Andreas Elpidorou & Guy Dove
Consciousness and Physicalism: A Defense of a Research Program
(Routledge 2018)

Although physicalism has traditionally been understood as a metaphysical thesis, Elpidorou and Dove argue that there is an alternative and indeed preferable understanding of physicalism that both renders physicalism a scientifically-informed explanatory project and allows us to make progress on the ontological problem of consciousness. See Routledge | Amazon | Google

Loose, Menuge & Moreland (eds.)
The Blackwell Companion to Substance Dualism
(Wiley 2018)

Substance dualism has been dismissed as an archaic and defeated position in philosophy of mind, but in recent years, the topic has experienced a resurgence and has been restored to contemporary prominence by a growing minority of philosophers prepared to interrogate the core principles upon which past objections and misunderstandings rest. See Wiley | Amazon | Google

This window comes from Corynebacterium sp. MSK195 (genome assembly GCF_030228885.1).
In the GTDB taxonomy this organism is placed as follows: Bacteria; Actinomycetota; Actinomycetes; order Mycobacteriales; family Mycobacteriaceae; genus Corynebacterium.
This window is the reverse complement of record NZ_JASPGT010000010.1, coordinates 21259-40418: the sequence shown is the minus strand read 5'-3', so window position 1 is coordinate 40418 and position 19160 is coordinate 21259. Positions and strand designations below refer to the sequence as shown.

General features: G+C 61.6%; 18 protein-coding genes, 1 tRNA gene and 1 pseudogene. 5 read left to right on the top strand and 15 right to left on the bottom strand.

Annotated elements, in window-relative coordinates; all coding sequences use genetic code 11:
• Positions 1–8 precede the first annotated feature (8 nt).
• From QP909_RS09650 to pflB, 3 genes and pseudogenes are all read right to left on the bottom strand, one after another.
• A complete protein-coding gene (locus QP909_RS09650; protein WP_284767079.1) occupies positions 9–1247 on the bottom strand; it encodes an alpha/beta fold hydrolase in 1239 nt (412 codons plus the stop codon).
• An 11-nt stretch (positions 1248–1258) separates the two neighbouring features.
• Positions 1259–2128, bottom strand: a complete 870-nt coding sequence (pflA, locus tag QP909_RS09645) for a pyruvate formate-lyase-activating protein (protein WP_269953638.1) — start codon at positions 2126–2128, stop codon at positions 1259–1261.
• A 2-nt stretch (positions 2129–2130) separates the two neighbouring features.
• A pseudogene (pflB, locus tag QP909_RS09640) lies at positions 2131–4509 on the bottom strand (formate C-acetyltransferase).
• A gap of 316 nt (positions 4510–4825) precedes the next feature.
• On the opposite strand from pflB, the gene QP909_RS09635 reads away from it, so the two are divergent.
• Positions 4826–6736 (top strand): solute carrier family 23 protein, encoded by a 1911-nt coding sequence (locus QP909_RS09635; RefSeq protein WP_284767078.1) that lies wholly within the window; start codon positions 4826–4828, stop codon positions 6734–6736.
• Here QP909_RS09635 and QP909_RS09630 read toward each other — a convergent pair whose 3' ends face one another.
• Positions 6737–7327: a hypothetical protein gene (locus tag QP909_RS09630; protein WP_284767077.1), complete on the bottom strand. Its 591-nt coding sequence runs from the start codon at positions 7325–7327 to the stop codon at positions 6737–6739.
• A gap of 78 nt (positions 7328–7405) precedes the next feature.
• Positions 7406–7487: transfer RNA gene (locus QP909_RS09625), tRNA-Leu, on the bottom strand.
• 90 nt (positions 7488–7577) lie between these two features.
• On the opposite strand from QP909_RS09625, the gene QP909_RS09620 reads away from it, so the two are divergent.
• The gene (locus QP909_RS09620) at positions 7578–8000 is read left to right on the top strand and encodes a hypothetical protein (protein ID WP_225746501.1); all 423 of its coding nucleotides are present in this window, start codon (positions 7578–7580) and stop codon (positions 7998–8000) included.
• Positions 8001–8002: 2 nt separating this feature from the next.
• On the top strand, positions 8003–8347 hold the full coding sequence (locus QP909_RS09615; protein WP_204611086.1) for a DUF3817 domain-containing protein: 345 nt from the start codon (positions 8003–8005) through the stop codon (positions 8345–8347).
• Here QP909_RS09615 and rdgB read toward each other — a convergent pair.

Thomas Natsoulas
States of Consciousness: The Pulses of Experience
(Cambridge 2018)

This book extends Natsoulas’ development of the psychology of consciousness by giving sustained attention to the stream of consciousness and its component ‘pulses of experience.’ His unrivalled scholarship across psychology, philosophy and cognate fields results in an in-depth analysis of sophisticated psychological accounts of consciousness. See Cambridge | Amazon | Google

Michael S. Gazzaniga
The Consciousness Instinct: Unraveling the Mystery of How the Brain Makes the Mind
(Macmillan 2018)

How do neurons turn into minds? How does physical “stuff”—atoms, molecules, chemicals, and cells—create the vivid and various worlds inside our heads? Gazzaniga puts the latest research in conversation with the history of human thinking about the mind, giving a big-picture view of what science has revealed about consciousness. See Macmillan | Amazon | Google

Gregg D. Caruso (ed.)
Ted Honderich on Consciousness, Determinism, and Humanity